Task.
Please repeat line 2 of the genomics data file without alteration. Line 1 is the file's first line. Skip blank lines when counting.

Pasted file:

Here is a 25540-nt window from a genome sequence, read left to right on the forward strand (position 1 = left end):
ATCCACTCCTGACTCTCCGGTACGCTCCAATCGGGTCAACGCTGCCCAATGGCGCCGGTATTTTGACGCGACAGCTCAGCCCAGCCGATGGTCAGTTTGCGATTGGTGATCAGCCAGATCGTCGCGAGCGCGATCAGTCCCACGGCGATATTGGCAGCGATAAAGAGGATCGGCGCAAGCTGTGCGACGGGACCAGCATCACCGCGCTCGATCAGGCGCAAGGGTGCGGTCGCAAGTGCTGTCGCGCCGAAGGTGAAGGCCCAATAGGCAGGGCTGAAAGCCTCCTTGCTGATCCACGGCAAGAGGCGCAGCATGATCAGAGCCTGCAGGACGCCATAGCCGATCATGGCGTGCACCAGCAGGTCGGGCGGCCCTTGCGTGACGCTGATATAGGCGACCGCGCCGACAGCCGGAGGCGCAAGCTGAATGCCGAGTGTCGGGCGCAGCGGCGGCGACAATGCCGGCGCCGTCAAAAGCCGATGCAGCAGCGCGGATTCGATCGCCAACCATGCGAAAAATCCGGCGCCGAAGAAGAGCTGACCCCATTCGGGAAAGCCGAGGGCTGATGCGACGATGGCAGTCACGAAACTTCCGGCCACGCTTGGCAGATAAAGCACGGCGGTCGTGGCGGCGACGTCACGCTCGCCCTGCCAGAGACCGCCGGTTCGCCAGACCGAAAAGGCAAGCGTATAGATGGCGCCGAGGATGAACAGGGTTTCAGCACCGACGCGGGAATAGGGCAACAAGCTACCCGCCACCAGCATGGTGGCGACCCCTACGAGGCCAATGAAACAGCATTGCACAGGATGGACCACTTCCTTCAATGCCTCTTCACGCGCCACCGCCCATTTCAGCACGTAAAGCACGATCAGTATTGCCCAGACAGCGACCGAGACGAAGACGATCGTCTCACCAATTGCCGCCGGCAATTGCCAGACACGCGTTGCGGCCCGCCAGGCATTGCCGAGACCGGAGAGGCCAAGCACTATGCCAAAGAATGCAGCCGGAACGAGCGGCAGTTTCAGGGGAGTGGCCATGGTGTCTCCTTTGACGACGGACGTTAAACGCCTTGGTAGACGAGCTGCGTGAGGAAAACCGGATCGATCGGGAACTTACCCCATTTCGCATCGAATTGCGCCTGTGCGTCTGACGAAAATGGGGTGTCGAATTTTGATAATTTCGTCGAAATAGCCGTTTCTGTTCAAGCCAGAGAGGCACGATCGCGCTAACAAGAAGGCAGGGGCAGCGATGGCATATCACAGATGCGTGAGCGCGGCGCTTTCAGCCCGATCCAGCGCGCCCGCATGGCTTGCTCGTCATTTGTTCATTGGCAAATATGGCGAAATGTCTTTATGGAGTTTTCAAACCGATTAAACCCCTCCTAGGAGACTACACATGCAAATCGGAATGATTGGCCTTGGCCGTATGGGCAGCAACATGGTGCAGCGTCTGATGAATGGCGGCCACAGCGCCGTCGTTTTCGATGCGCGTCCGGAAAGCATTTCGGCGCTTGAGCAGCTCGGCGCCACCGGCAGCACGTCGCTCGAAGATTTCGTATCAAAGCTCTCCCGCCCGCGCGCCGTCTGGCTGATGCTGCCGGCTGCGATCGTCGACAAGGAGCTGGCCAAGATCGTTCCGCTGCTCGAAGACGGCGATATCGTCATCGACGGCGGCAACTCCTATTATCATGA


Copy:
ATCCACTCCTGACTCTCCGGTACGCTCCAATCGGGTCAACGCTGCCCAATGGCGCCGGTATTTTGACGCGACAGCTCAGCCCAGCCGATGGTCAGTTTGCGATTGGTGATCAGCCAGATCGTCGCGAGCGCGATCAGTCCCACGGCGATATTGGCAGCGATAAAGAGGATCGGCGCAAGCTGTGCGACGGGACCAGCATCACCGCGCTCGATCAGGCGCAAGGGTGCGGTCGCAAGTGCTGTCGCGCCGAAGGTGAAGGCCCAATAGGCAGGGCTGAAAGCCTCCTTGCTGATCCACGGCAAGAGGCGCAGCATGATCAGAGCCTGCAGGACGCCATAGCCGATCATGGCGTGCACCAGCAGGTCGGGCGGCCCTTGCGTGACGCTGATATAGGCGACCGCGCCGACAGCCGGAGGCGCAAGCTGAATGCCGAGTGTCGGGCGCAGCGGCGGCGACAATGCCGGCGCCGTCAAAAGCCGATGCAGCAGCGCGGATTCGATCGCCAACCATGCGAAAAATCCGGCGCCGAAGAAGAGCTGACCCCATTCGGGAAAGCCGAGGGCTGATGCGACGATGGCAGTCACGAAACTTCCGGCCACGCTTGGCAGATAAAGCACGGCGGTCGTGGCGGCGACGTCACGCTCGCCCTGCCAGAGACCGCCGGTTCGCCAGACCGAAAAGGCAAGCGTATAGATGGCGCCGAGGATGAACAGGGTTTCAGCACCGACGCGGGAATAGGGCAACAAGCTACCCGCCACCAGCATGGTGGCGACCCCTACGAGGCCAATGAAACAGCATTGCACAGGATGGACCACTTCCTTCAATGCCTCTTCACGCGCCACCGCCCATTTCAGCACGTAAAGCACGATCAGTATTGCCCAGACAGCGACCGAGACGAAGACGATCGTCTCACCAATTGCCGCCGGCAATTGCCAGACACGCGTTGCGGCCCGCCAGGCATTGCCGAGACCGGAGAGGCCAAGCACTATGCCAAAGAATGCAGCCGGAACGAGCGGCAGTTTCAGGGGAGTGGCCATGGTGTCTCCTTTGACGACGGACGTTAAACGCCTTGGTAGACGAGCTGCGTGAGGAAAACCGGATCGATCGGGAACTTACCCCATTTCGCATCGAATTGCGCCTGTGCGTCTGACGAAAATGGGGTGTCGAATTTTGATAATTTCGTCGAAATAGCCGTTTCTGTTCAAGCCAGAGAGGCACGATCGCGCTAACAAGAAGGCAGGGGCAGCGATGGCATATCACAGATGCGTGAGCGCGGCGCTTTCAGCCCGATCCAGCGCGCCCGCATGGCTTGCTCGTCATTTGTTCATTGGCAAATATGGCGAAATGTCTTTATGGAGTTTTCAAACCGATTAAACCCCTCCTAGGAGACTACACATGCAAATCGGAATGATTGGCCTTGGCCGTATGGGCAGCAACATGGTGCAGCGTCTGATGAATGGCGGCCACAGCGCCGTCGTTTTCGATGCGCGTCCGGAAAGCATTTCGGCGCTTGAGCAGCTCGGCGCCACCGGCAGCACGTCGCTCGAAGATTTCGTATCAAAGCTCTCCCGCCCGCGCGCCGTCTGGCTGATGCTGCCGGCTGCGATCGTCGACAAGGAGCTGGCCAAGATCGTTCCGCTGCTCGAAGACGGCGATATCGTCATCGACGGCGGCAACTCCTATTATCATGA